Poetic Pomegranates

Fifty poems. I need fifty poems by the end of July, all linked to the theme of War…or rather, what it is like to have a close family member serving in the Armed Forces at a time of heightened activity.

In his last phone call home I suggested to D that maybe he could get me embedded as a war poet. Needless to say that idea was not greeted with  a great display of enthusiasm. I can’t imagine why not – surely all soldiers would like their Mum along…

Seriously, I need to expand the theme and so have decided to encompass the changes that are being made as a direct result of the intervention of the troops. There was a great (I’m told) programme on Radio 4 about rebuilding in Afghanistan. Needless to say I missed it first time around and so now will search for it on listen again. I also have a programme lined up on the Tivo about Afghan poetry, so that should provide some inspiration. Any ideas from anyone else as to places I could plumb for ideas would be gratefully received!

The poem I am currently working on is about pomegranates. It came from an exercise around the colour yellow. I have used military images quite unconsciously and then discovered that the best pomegranates in the world are grown in Kandahar. There must be a future in this idea, then I would have 16 of the required fifty.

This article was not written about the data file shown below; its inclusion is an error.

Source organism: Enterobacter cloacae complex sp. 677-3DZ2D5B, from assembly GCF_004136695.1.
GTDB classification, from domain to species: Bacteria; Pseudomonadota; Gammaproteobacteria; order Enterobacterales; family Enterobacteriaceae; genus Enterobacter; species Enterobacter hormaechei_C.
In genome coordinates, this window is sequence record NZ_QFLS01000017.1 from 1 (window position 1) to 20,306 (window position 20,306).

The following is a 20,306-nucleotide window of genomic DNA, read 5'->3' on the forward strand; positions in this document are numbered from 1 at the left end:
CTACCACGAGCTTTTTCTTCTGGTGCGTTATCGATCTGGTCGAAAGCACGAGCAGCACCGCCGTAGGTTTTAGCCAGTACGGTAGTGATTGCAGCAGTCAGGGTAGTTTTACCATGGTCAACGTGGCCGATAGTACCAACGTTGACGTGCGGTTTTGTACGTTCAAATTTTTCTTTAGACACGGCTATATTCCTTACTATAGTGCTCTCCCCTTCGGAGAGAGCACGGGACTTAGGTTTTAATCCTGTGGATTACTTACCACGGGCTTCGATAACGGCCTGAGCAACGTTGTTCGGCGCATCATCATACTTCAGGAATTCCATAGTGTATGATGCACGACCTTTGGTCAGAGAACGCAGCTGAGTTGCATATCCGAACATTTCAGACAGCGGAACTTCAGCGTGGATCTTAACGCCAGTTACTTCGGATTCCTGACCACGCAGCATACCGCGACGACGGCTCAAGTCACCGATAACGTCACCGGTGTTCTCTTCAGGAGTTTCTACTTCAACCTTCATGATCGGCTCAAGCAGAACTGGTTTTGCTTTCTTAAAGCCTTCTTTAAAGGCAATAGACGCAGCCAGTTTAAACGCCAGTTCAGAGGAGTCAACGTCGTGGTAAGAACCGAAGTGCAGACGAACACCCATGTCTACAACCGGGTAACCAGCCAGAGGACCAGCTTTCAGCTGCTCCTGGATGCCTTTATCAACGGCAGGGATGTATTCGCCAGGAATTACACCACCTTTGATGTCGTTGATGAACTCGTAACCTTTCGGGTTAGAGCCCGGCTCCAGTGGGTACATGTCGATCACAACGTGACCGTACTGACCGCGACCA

I have just calculated that I have 23 weeks – that is roughly one and a half poems per week.

Not impossible.

Unlikely, but not impossible…

About SallyJ

I am a writer and a poet.
This entry was posted in Afghanistan, Family, inspiration, ME, CFS, poet, poetry, Uncategorized, war, writer, writing and tagged , , , , , . Bookmark the permalink.

2 Responses to Poetic Pomegranates

  1. Dan blackmore says:

    Pomegranate’s eh? I think you should do something entitled The Price of Pomegranates. It is used by commentators as a measure of whether farmers in afghanistan are able to get crops to market, how much taxation they have to pay to the taleban and rogue police etc and is somewhat emblematic. It is also one of the traditonal crops that is pushed as an alternative to poppy.

  2. Sally j Blackmore says:

    Serendipity never ceases to amaze me. It would seem from your comment that I have stumbled on something useful. Thank you for letting me know. Did you know there is a charity promoting the growing of pomegranates in Afghanistan? There is a link to it on my Blogroll (get me!)
    Thanks for reading D.

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